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Ideal biomarkers of Alzheimer's disease should correlate with accepted measures of pathology in the cerebrospinal fluid (CSF); they should also correlate with, or predict, future clinical decline, and should be readily measured in hundreds to thousands of subjects. Here we explored the utility of automated 3D maps of the lateral ventricles as a possible biomarker of AD. We used our multi-atlas fluid image alignment (MAFIA) method, to compute ventricular models automatically, without user intervention, from 804 brain MRI scans with 184 AD, 391 MCI, and 229 healthy elderly controls (446 men/338 women; age: 75.50+/-6.81 [SD] years). Radial expansion of the ventricles, computed pointwise, was strongly correlated with current cognition, depression ratings, Hachinski Ischemic scores, language scores and with future clinical decline after controlling for any effects of age, sex, and educational level. In statistical maps ranked by effect sizes, ventricular differences were highly correlated with CSF measures of Aβ1-42, and correlated with ApoE4 genotype. These statistical maps are highly automated, and offer a promising biomarker of AD for large-scale studies.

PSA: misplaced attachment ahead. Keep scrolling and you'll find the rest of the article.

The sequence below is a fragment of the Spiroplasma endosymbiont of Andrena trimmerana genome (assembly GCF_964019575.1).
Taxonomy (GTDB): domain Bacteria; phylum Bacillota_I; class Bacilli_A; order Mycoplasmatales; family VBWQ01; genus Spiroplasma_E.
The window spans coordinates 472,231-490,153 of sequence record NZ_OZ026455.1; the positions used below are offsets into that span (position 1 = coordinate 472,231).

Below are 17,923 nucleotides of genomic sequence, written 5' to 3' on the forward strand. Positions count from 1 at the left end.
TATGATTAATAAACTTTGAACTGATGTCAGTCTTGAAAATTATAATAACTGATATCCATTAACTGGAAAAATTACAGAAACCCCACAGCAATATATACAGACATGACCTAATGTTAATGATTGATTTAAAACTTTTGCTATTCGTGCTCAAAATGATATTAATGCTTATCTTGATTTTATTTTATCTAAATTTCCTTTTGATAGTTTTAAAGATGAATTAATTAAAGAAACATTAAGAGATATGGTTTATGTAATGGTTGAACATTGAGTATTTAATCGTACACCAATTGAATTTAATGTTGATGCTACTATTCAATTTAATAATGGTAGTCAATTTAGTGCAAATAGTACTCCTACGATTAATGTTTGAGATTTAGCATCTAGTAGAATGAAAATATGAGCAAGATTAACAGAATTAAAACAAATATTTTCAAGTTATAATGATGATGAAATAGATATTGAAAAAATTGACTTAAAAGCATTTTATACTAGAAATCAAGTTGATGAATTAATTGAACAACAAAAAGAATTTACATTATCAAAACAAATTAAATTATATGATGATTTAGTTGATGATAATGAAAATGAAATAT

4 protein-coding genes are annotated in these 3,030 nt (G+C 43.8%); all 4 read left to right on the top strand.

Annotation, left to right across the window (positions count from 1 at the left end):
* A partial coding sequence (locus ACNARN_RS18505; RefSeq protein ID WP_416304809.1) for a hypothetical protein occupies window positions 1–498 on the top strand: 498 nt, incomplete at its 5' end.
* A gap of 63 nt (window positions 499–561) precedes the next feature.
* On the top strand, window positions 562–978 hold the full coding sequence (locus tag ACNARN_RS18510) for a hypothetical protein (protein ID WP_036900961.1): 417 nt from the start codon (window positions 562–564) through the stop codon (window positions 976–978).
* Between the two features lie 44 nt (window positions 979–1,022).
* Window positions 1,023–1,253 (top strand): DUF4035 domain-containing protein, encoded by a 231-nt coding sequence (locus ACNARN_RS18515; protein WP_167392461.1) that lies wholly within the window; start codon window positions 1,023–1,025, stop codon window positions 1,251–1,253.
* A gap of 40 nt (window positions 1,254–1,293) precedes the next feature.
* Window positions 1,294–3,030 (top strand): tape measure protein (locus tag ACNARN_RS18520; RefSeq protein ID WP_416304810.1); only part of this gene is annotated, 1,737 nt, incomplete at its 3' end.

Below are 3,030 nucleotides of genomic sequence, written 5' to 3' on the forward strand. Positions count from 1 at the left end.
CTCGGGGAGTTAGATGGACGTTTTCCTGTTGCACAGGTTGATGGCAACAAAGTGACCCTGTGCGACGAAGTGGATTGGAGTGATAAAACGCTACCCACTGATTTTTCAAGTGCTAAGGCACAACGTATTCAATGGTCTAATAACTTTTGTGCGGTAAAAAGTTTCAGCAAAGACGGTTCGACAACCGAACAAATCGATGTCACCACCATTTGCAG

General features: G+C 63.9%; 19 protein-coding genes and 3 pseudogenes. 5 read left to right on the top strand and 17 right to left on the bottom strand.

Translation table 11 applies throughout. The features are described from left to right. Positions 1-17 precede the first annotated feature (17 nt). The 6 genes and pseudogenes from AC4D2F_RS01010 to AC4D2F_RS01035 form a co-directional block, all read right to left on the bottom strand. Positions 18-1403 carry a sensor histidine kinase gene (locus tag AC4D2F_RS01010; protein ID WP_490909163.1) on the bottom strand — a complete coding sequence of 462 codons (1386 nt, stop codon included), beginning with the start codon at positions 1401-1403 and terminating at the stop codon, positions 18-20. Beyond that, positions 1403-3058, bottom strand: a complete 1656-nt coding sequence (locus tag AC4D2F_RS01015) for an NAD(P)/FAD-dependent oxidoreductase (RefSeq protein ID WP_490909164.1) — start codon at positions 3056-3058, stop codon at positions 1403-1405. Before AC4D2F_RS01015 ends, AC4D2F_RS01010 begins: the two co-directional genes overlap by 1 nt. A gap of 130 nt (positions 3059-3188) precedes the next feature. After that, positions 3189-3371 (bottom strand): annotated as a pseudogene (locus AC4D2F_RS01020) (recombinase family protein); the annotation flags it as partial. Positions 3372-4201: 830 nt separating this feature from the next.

Alzheimer's disease (AD) is a degenerative brain disorder leading to irreversible neuronal loss and progressive cognitive decline, spreading from memory to all other cognitive domains, and eventually death (Selkoe et al., 2001). To test disease modifying drugs that may delay or resist disease progression, accurate measures of disease burden in the brain are vital, and multiple neuroimaging and CSF-based measures are currently being investigated. Cognitive assessments are notoriously variable over time, and there is increasing evidence that neuroimaging may provide accurate, reproducible measures of brain atrophy, that correlate with the underlying pathology (Whitwell et al., 2008), and with declining cognition (Jack et al., 2009;), and that predict future decline (Risacher et al., 2009). The additional ability to map disease effects in 3D using imaging has provided insights into the trajectory of the earlier phases of the disease, even before symptoms are detectable (Braskie et al., 2008). MRI-based volume measurements offer surrogate markers of disease progression even in preclinical AD (Jack et al., 2010; Frisoni et al., 2010).